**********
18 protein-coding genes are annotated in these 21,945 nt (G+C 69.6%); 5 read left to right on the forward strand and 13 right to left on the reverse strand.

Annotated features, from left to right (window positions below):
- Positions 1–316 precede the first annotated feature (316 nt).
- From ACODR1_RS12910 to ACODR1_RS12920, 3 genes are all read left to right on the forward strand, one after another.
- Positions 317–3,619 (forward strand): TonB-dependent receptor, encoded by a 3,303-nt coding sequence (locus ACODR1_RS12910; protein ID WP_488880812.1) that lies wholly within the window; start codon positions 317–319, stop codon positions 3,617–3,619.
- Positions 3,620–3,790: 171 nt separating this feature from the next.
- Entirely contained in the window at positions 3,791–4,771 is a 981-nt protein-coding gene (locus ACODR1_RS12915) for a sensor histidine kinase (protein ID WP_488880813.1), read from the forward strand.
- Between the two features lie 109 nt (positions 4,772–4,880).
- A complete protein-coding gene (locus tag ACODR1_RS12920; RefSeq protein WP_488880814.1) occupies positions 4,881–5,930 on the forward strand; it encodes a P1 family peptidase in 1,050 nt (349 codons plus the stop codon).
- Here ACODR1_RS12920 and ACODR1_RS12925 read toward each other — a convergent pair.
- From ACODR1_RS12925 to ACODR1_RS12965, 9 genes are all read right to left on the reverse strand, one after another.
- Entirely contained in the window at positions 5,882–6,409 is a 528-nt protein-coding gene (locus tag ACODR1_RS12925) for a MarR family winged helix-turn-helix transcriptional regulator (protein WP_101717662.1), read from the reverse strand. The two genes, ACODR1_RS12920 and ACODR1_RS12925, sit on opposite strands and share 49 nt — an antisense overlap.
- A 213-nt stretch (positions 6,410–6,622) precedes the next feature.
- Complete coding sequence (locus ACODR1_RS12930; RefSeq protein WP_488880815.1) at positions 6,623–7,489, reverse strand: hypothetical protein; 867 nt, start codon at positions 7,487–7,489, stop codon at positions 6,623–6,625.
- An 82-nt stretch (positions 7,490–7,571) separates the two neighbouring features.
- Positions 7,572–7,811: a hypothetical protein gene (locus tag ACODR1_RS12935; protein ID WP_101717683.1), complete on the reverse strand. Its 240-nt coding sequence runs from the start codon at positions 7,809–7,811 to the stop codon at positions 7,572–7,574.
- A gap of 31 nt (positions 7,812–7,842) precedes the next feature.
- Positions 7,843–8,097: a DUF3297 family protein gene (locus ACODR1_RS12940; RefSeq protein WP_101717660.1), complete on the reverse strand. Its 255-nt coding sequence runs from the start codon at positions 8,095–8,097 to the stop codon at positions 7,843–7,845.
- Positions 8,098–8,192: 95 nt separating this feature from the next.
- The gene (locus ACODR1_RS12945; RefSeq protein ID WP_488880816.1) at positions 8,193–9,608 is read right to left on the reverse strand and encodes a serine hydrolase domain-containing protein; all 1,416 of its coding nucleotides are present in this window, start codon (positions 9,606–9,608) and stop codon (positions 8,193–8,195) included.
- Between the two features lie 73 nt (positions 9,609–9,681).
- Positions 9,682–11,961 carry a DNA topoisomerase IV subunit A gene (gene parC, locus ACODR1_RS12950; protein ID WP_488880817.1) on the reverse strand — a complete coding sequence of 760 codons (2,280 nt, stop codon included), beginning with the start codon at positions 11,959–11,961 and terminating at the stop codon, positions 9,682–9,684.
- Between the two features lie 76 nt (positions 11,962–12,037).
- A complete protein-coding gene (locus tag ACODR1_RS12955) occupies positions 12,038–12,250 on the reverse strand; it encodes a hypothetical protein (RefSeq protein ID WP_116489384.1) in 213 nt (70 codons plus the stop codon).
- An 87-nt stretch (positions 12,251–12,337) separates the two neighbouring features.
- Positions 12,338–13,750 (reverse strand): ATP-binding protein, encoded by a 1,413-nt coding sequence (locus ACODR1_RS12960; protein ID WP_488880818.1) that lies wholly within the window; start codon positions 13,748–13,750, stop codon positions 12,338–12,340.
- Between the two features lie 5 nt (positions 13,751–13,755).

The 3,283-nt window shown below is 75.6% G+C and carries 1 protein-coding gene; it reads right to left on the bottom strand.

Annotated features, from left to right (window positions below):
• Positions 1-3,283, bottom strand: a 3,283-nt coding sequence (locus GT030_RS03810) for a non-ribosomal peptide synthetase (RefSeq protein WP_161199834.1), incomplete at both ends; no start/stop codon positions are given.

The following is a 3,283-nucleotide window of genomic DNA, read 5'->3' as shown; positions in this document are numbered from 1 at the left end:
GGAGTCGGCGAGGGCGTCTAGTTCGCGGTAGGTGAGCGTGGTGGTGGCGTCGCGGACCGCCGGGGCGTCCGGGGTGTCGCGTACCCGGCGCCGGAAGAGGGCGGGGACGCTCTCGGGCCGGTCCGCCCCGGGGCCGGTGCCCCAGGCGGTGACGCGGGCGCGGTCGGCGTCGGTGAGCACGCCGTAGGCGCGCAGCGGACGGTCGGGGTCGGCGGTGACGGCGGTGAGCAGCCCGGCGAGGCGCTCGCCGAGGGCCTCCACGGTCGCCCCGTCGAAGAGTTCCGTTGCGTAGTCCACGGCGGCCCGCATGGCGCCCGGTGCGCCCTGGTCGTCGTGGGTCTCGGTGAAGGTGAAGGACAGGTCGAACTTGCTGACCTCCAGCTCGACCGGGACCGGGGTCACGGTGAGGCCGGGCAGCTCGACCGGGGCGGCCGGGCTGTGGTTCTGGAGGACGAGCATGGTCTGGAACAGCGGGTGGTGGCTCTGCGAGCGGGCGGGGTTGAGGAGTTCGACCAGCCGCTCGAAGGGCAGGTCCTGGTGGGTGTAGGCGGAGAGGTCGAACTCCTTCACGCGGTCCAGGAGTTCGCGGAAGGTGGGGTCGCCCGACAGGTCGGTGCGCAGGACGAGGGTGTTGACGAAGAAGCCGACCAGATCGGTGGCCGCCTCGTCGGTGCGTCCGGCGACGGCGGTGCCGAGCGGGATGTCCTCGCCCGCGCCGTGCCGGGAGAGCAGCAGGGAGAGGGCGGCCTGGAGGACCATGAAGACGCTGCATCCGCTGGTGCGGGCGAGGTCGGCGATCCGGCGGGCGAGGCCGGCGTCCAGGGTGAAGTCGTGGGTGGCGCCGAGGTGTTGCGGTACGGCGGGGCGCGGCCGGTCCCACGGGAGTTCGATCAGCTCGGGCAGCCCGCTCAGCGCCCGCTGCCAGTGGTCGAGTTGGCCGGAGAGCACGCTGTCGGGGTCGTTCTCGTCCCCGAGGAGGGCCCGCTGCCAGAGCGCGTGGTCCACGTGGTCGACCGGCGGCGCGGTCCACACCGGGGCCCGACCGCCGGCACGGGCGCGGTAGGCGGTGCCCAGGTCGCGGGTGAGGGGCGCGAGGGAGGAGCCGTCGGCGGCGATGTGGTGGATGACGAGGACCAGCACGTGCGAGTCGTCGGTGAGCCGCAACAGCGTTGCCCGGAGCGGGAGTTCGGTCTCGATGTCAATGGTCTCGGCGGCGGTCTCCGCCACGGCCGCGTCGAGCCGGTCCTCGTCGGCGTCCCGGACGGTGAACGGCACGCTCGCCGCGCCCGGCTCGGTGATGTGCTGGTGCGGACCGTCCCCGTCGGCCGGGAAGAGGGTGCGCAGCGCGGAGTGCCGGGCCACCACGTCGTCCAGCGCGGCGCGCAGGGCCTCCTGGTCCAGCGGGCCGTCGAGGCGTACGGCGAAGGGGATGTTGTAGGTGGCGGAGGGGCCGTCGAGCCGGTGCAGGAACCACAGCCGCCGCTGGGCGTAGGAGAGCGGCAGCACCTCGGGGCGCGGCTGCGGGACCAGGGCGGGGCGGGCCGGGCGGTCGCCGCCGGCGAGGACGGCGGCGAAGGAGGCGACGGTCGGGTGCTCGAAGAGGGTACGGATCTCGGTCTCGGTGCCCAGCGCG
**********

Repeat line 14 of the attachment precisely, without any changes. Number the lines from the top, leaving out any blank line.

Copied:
- Complete coding sequence (locus ACODR1_RS12930; RefSeq protein WP_488880815.1) at positions 6,623–7,489, reverse strand: hypothetical protein; 867 nt, start codon at positions 7,487–7,489, stop codon at positions 6,623–6,625.